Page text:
Use this URL to cite or link to this record in EThOS: https://ethos.bl.uk/OrderDetails.do?uin=uk.bl.ethos.250786
Title: Durability studies relevant to marine equipment
Author: Mantzavinos, Dimitris
ISNI:       0000 0001 3618 5404
Awarding Body: University of Glasgow
Current Institution: University of Glasgow
Date of Award: 2001
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Abstract:
The corrosion behaviour of two copper-nickel alloys, namely Cu-30%Ni and Cu- 10%Ni, commercially pure titanium and two titanium alloys (T1-6A1-4V and Ti:5111) has been examined in environments of relevance to desalination and other marine equipment. The investigation was focused on two extremes of environments, pure water and high-velocity (with and without suspended solids) saline water. These represent conditions in which operational problems have been experienced or are anticipated and in relation to which very little information on basic durability is available. This work contained only brief experiments in quiescent seawater which has been studied in abundance previously; such tests were included in this research for background and comparison purposes only. The study involved exposure of specimens to distilled water (1.5-7 μS/cm) at 20°-80°C with and without injected carbon dioxide. At 20°C upon initial exposure to distilled water, the 10%Ni alloy exhibited somewhat active corrosion behaviour during anodic polarisation potentiodynamic scans, but after a few days' exposure, more passive behaviour of both alloys was indicated with the 30%Ni material demonstrating better corrosion resistance than the lower-nickel alloy. This relative behaviour was replicated in comparative tests conducted in 3.5% NaCl at 20°C in which the corrosion resistance of Cu-30%Ni was clearly greater than that displayed by the lower-Ni alloy. However, at higher temperatures in distilled water, the superiority of the 30%Ni alloy was less evident especially in the presence of dissolved carbon dioxide. Microscopical examination of specimens revealed a susceptibility to general corrosion with 'etched' surfaces and also pitting attack which seemed to have a lesser effect on Cu-10%Ni than Cu-30%Ni. Certainly at short exposure times, titanium, titanium alloys and UNS S31603 stainless steel (used for comparison purposes) exhibited considerably superior corrosion resistance than the copper-nickel alloys over the entire range of distilled water conditions studied. The erosion-corrosion characteristics of commercially pure titanium, the two titanium alloys, UNS S32760 and UNS S31603 stainless steels were assessed under an impinging jet of 3.5% NaCl solution at a velocity of 71.1 m/s free from solids at both 20° and 50°C, and also at a velocity of 12.6 m/s containing solids up to 1800 ppm at 20°C. Under zero-solid liquid erosion-corrosion conditions at 20°C, UNS S31603 stainless steel and the three Ti-base materials exhibited excellent erosion-corrosion resistance. At 50°C UNS S31603 stainless steel showed some weight loss but the Ti-base materials retained their excellent erosion-corrosion resistance. After anodic polarisation tests in zero-solid liquid erosion-corrosion at 20°C, the three Ti-base materials were covered rather evenly by films of various thicknesses, apparently formed due to hydrodynamic effects. That was also the case for zero-solid liquid erosion-corrosion tests at 50°C with and without polarisation. In the presence of solids, all the materials suffered some deterioration. Quite interestingly, in terms of material loss, pure titanium's erosion-corrosion resistance was found to be no better than the one exhibited by UNS S32760 stainless steel. The relative contribution to overall erosion-corrosion damage, from pure erosion, pure corrosion and interactive synergistic processes were quantified and some complex features of the disposition and mechanisms of erosion-corrosion became apparent through tests on concentric specimens. Microscopical examination after solid/liquid erosion-corrosion tests revealed drill holes in the centre of the specimens (region directly under the jet) and signs of plastic deformation ('skid' marks) further out for all four materials. UNS S31603 also showed evidence of damage due to pitting attack. In terms of the mechanisms of attack by the contributory processes, whilst the detailed mechanisms of the synergistic component was not unambiguously identified, it was clearly evident that the pure corrosion component of the erosion-corrosion deterioration involves rapid periodic depassivation/repassivation events. The pure erosion damage was observed to be associated with microdrilling and plastic deformation processes.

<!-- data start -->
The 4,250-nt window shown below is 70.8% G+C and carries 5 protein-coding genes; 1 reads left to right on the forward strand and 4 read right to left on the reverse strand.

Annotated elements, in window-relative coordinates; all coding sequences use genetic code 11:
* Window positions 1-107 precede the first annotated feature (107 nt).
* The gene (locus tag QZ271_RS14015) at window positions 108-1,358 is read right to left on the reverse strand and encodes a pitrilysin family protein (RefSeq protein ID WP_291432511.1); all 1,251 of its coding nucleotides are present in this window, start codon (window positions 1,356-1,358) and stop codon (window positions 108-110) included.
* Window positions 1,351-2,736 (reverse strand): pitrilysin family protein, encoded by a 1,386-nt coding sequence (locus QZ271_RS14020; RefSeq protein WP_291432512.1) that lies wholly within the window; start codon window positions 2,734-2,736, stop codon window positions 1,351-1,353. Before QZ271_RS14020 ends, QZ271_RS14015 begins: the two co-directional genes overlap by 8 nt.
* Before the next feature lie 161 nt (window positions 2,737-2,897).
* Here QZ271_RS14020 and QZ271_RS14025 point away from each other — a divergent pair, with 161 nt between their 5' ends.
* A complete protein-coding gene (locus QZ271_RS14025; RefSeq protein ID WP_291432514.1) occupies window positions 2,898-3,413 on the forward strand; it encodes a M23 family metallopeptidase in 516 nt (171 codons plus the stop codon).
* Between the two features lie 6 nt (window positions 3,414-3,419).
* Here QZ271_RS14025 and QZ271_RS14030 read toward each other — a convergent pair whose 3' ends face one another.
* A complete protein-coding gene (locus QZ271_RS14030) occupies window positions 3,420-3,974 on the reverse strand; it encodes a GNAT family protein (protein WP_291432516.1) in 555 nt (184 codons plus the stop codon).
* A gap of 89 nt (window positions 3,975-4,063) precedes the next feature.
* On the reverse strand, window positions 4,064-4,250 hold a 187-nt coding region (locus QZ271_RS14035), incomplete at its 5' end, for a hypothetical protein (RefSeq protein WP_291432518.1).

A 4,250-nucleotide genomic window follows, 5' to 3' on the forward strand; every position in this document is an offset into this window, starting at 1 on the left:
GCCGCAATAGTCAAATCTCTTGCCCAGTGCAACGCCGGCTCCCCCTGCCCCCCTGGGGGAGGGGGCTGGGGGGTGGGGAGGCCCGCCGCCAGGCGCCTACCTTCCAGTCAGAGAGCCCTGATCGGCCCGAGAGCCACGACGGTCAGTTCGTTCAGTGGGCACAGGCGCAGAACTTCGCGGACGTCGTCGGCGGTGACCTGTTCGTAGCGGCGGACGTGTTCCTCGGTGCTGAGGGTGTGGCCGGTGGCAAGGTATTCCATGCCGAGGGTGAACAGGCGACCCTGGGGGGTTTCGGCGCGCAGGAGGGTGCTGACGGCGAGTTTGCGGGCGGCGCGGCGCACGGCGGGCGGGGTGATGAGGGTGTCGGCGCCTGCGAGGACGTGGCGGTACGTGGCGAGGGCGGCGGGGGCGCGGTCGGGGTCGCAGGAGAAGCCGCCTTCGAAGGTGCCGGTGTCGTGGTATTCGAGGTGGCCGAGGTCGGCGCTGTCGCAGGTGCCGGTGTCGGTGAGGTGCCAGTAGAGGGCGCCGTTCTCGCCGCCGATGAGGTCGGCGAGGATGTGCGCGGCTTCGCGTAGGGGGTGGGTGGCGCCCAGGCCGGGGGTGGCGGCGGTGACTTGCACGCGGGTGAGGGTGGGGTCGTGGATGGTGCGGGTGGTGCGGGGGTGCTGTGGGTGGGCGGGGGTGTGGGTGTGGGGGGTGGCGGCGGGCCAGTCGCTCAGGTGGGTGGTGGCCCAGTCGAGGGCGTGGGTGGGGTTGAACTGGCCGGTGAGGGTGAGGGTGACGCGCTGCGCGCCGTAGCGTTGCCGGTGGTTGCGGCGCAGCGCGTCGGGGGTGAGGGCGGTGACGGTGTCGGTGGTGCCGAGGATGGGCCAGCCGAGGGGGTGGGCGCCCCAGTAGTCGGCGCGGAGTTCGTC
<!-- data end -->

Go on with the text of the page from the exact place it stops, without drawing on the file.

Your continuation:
Supervisor: Not available Sponsor: Not available
Qualification Name: Thesis (Ph.D.) Qualification Level: Doctoral
EThOS ID: uk.bl.ethos.250786  DOI: Not available
Keywords: Corrosion behaviour
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